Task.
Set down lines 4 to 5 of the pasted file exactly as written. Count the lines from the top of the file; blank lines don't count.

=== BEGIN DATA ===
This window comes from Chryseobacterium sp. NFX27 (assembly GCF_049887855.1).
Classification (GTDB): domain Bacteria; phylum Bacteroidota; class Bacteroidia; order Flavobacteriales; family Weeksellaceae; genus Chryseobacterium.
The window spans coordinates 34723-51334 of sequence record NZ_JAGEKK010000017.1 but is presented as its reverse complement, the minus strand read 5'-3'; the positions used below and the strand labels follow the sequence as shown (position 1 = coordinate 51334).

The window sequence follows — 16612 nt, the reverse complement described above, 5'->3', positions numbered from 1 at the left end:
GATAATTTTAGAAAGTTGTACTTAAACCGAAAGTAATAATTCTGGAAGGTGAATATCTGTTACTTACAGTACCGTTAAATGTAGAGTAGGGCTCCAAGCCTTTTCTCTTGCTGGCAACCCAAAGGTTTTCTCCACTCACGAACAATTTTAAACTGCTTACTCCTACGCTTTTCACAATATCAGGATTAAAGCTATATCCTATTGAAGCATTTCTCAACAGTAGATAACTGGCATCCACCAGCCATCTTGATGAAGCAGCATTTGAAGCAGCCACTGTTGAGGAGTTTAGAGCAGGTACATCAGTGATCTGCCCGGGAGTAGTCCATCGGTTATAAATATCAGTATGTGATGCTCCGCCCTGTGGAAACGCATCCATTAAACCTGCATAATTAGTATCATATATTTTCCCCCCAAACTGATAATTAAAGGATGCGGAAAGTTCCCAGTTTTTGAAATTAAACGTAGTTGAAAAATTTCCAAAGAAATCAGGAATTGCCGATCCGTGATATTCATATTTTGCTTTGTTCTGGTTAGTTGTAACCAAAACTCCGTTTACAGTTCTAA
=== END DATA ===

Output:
The window sequence follows — 16612 nt, the reverse complement described above, 5'->3', positions numbered from 1 at the left end:
GATAATTTTAGAAAGTTGTACTTAAACCGAAAGTAATAATTCTGGAAGGTGAATATCTGTTACTTACAGTACCGTTAAATGTAGAGTAGGGCTCCAAGCCTTTTCTCTTGCTGGCAACCCAAAGGTTTTCTCCACTCACGAACAATTTTAAACTGCTTACTCCTACGCTTTTCACAATATCAGGATTAAAGCTATATCCTATTGAAGCATTTCTCAACAGTAGATAACTGGCATCCACCAGCCATCTTGATGAAGCAGCATTTGAAGCAGCCACTGTTGAGGAGTTTAGAGCAGGTACATCAGTGATCTGCCCGGGAGTAGTCCATCGGTTATAAATATCAGTATGTGATGCTCCGCCCTGTGGAAACGCATCCATTAAACCTGCATAATTAGTATCATATATTTTCCCCCCAAACTGATAATTAAAGGATGCGGAAAGTTCCCAGTTTTTGAAATTAAACGTAGTTGAAAAATTTCCAAAGAAATCAGGAATTGCCGATCCGTGATATTCATATTTTGCTTTGTTCTGGTTAGTTGTAACCAAAACTCCGTTTACAGTTCTAA